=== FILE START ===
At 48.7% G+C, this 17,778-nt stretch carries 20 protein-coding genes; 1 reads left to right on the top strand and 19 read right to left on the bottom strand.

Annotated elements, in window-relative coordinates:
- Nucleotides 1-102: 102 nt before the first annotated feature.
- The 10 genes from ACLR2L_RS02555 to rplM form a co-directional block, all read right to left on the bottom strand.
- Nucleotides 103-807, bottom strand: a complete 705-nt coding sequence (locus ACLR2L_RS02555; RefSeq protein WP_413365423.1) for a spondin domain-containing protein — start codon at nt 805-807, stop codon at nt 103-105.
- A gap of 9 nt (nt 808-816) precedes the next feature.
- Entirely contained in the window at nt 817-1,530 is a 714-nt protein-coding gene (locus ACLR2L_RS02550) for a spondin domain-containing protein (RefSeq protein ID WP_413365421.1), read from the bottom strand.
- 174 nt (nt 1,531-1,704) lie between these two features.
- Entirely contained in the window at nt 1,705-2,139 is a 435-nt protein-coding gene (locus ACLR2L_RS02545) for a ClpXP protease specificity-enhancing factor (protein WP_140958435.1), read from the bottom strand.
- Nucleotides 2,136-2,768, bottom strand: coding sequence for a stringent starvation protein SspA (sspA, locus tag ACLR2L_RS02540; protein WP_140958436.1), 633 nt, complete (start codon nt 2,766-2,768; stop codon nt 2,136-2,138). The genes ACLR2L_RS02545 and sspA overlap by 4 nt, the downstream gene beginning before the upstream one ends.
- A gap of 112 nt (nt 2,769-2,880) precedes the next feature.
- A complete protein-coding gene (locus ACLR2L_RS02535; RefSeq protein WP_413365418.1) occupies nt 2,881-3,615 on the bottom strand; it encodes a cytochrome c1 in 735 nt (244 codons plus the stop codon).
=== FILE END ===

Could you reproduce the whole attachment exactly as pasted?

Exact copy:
At 48.7% G+C, this 17,778-nt stretch carries 20 protein-coding genes; 1 reads left to right on the top strand and 19 read right to left on the bottom strand.

Annotated elements, in window-relative coordinates:
- Nucleotides 1-102: 102 nt before the first annotated feature.
- The 10 genes from ACLR2L_RS02555 to rplM form a co-directional block, all read right to left on the bottom strand.
- Nucleotides 103-807, bottom strand: a complete 705-nt coding sequence (locus ACLR2L_RS02555; RefSeq protein WP_413365423.1) for a spondin domain-containing protein — start codon at nt 805-807, stop codon at nt 103-105.
- A gap of 9 nt (nt 808-816) precedes the next feature.
- Entirely contained in the window at nt 817-1,530 is a 714-nt protein-coding gene (locus ACLR2L_RS02550) for a spondin domain-containing protein (RefSeq protein ID WP_413365421.1), read from the bottom strand.
- 174 nt (nt 1,531-1,704) lie between these two features.
- Entirely contained in the window at nt 1,705-2,139 is a 435-nt protein-coding gene (locus ACLR2L_RS02545) for a ClpXP protease specificity-enhancing factor (protein WP_140958435.1), read from the bottom strand.
- Nucleotides 2,136-2,768, bottom strand: coding sequence for a stringent starvation protein SspA (sspA, locus tag ACLR2L_RS02540; protein WP_140958436.1), 633 nt, complete (start codon nt 2,766-2,768; stop codon nt 2,136-2,138). The genes ACLR2L_RS02545 and sspA overlap by 4 nt, the downstream gene beginning before the upstream one ends.
- A gap of 112 nt (nt 2,769-2,880) precedes the next feature.
- A complete protein-coding gene (locus ACLR2L_RS02535; RefSeq protein WP_413365418.1) occupies nt 2,881-3,615 on the bottom strand; it encodes a cytochrome c1 in 735 nt (244 codons plus the stop codon).